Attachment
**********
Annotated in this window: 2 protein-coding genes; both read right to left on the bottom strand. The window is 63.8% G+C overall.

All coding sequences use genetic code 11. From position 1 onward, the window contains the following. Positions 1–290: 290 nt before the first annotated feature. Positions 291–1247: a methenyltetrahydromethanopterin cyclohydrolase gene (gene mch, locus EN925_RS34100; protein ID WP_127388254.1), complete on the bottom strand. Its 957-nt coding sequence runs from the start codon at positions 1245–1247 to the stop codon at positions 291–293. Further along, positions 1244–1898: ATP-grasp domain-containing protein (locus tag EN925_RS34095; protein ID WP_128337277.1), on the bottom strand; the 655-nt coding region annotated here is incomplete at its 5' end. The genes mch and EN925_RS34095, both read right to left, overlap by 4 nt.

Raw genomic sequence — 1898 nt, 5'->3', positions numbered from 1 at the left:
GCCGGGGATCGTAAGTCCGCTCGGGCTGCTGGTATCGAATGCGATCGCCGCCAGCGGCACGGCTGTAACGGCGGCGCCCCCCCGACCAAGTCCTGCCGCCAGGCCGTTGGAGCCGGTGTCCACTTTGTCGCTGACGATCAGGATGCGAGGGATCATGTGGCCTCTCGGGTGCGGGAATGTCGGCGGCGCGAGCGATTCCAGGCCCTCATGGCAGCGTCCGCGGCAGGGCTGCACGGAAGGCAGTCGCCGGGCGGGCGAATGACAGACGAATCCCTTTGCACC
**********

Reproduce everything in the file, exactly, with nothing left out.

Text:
Annotated in this window: 2 protein-coding genes; both read right to left on the bottom strand. The window is 63.8% G+C overall.

All coding sequences use genetic code 11. From position 1 onward, the window contains the following. Positions 1–290: 290 nt before the first annotated feature. Positions 291–1247: a methenyltetrahydromethanopterin cyclohydrolase gene (gene mch, locus EN925_RS34100; protein ID WP_127388254.1), complete on the bottom strand. Its 957-nt coding sequence runs from the start codon at positions 1245–1247 to the stop codon at positions 291–293. Further along, positions 1244–1898: ATP-grasp domain-containing protein (locus tag EN925_RS34095; protein ID WP_128337277.1), on the bottom strand; the 655-nt coding region annotated here is incomplete at its 5' end. The genes mch and EN925_RS34095, both read right to left, overlap by 4 nt.

Raw genomic sequence — 1898 nt, 5'->3', positions numbered from 1 at the left:
GCCGGGGATCGTAAGTCCGCTCGGGCTGCTGGTATCGAATGCGATCGCCGCCAGCGGCACGGCTGTAACGGCGGCGCCCCCCCGACCAAGTCCTGCCGCCAGGCCGTTGGAGCCGGTGTCCACTTTGTCGCTGACGATCAGGATGCGAGGGATCATGTGGCCTCTCGGGTGCGGGAATGTCGGCGGCGCGAGCGATTCCAGGCCCTCATGGCAGCGTCCGCGGCAGGGCTGCACGGAAGGCAGTCGCCGGGCGGGCGAATGACAGACGAATCCCTTTGCACC